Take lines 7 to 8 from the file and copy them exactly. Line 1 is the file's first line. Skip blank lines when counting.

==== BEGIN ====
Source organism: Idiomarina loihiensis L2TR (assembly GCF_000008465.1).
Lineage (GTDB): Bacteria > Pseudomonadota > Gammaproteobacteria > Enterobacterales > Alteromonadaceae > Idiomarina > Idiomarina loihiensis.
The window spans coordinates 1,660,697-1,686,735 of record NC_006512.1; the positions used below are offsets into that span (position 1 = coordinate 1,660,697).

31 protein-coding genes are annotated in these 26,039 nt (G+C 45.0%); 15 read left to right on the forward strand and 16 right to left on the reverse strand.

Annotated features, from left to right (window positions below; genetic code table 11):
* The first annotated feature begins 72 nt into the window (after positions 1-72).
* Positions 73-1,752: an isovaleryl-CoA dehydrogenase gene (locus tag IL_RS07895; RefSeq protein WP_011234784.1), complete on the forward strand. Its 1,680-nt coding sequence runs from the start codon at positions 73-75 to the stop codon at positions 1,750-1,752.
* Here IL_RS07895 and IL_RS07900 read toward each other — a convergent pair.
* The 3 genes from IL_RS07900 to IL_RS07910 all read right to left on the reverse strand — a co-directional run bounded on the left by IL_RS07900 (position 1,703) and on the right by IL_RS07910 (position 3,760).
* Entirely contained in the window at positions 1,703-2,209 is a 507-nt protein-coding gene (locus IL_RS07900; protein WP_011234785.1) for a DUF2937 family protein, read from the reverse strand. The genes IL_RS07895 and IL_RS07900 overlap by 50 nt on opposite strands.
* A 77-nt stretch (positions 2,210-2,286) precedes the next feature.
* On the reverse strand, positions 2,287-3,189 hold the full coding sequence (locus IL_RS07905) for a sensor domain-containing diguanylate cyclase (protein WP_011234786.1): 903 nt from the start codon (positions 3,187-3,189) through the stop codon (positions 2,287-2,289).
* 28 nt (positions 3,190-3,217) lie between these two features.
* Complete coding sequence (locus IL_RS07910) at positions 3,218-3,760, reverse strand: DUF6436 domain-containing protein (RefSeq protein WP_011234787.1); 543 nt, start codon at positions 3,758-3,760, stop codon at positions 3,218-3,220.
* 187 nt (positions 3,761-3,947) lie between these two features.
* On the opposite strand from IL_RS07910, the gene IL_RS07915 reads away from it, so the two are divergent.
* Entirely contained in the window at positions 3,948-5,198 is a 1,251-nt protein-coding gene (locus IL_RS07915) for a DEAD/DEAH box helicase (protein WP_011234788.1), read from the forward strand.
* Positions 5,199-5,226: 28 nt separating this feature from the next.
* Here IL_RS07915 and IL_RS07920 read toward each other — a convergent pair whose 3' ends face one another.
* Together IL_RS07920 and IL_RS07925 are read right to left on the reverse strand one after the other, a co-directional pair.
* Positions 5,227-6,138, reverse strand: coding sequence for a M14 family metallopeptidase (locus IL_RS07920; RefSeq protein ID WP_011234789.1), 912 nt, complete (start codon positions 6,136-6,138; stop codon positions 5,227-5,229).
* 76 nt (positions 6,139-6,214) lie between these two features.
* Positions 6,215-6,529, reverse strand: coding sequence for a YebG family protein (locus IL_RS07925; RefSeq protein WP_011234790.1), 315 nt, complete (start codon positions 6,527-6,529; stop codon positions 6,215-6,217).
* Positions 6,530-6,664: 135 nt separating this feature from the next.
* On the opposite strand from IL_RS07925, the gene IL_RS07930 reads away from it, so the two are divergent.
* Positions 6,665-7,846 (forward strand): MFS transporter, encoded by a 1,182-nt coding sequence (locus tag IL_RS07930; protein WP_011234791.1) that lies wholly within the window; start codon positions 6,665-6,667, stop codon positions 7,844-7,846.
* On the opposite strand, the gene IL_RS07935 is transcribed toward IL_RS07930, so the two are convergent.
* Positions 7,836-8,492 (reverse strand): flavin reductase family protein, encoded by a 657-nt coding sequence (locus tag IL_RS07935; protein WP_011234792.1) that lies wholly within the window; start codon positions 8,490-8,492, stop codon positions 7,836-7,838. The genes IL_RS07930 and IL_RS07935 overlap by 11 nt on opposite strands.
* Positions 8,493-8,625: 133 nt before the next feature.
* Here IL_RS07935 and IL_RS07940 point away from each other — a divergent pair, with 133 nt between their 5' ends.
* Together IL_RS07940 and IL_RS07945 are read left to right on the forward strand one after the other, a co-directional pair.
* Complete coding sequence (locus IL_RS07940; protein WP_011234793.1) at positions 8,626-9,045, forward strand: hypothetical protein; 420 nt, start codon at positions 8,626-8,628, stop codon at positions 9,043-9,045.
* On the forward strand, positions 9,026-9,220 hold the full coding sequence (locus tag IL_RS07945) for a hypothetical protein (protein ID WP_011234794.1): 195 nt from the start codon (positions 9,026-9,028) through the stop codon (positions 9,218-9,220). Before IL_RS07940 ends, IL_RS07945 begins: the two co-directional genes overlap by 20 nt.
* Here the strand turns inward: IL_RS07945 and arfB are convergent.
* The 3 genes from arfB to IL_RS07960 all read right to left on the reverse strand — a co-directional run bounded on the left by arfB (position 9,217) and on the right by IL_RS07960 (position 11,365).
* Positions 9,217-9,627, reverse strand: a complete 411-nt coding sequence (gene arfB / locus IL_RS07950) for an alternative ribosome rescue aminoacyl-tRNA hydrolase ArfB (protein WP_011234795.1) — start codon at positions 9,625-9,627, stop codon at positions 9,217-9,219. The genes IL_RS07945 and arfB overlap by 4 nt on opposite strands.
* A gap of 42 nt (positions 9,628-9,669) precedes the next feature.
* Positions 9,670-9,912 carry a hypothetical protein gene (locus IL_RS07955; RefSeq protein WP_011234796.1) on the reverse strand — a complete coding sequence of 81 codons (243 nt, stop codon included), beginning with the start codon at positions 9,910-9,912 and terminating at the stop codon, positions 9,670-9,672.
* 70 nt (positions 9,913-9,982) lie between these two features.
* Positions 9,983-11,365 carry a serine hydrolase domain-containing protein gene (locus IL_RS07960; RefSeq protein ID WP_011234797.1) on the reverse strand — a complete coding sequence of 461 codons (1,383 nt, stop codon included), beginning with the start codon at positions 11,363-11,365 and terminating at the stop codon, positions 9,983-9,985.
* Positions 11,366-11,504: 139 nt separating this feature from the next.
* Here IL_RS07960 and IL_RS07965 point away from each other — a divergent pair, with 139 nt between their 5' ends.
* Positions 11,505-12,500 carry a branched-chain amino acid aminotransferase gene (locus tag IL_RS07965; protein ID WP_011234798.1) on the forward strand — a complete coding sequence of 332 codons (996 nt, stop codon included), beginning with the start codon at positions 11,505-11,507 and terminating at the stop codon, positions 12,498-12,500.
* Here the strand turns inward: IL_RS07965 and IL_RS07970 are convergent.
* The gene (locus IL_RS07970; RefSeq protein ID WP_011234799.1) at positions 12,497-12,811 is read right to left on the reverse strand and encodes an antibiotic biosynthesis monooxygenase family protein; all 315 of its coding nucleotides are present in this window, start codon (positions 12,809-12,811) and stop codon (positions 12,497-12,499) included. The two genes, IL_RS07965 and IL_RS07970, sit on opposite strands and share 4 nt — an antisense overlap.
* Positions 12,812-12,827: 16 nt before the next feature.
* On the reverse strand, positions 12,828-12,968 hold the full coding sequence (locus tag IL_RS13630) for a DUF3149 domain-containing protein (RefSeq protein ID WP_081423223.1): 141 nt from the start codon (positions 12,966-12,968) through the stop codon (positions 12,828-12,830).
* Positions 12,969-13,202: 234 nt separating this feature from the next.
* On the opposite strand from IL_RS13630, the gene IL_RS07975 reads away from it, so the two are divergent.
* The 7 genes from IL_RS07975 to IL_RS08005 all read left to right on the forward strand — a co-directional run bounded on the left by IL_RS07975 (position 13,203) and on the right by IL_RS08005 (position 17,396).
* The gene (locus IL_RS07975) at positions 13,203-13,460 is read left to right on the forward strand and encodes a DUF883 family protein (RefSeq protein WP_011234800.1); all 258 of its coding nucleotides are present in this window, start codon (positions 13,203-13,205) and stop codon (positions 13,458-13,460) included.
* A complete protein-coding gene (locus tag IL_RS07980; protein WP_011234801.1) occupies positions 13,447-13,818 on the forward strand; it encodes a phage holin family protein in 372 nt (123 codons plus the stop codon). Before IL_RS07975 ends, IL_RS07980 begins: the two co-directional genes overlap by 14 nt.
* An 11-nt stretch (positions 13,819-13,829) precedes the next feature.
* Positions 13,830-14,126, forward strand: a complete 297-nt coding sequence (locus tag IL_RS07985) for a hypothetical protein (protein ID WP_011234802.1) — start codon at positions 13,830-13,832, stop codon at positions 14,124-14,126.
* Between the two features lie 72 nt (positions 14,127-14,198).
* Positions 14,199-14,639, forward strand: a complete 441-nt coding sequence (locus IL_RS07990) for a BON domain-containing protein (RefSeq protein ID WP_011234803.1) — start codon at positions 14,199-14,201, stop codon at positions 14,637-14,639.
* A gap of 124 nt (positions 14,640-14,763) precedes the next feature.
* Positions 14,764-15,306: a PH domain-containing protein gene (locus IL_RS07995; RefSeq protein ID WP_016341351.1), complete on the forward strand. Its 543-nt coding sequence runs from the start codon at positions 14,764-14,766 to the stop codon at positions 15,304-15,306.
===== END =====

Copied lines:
* Positions 73-1,752: an isovaleryl-CoA dehydrogenase gene (locus tag IL_RS07895; RefSeq protein WP_011234784.1), complete on the forward strand. Its 1,680-nt coding sequence runs from the start codon at positions 73-75 to the stop codon at positions 1,750-1,752.
* Here IL_RS07895 and IL_RS07900 read toward each other — a convergent pair.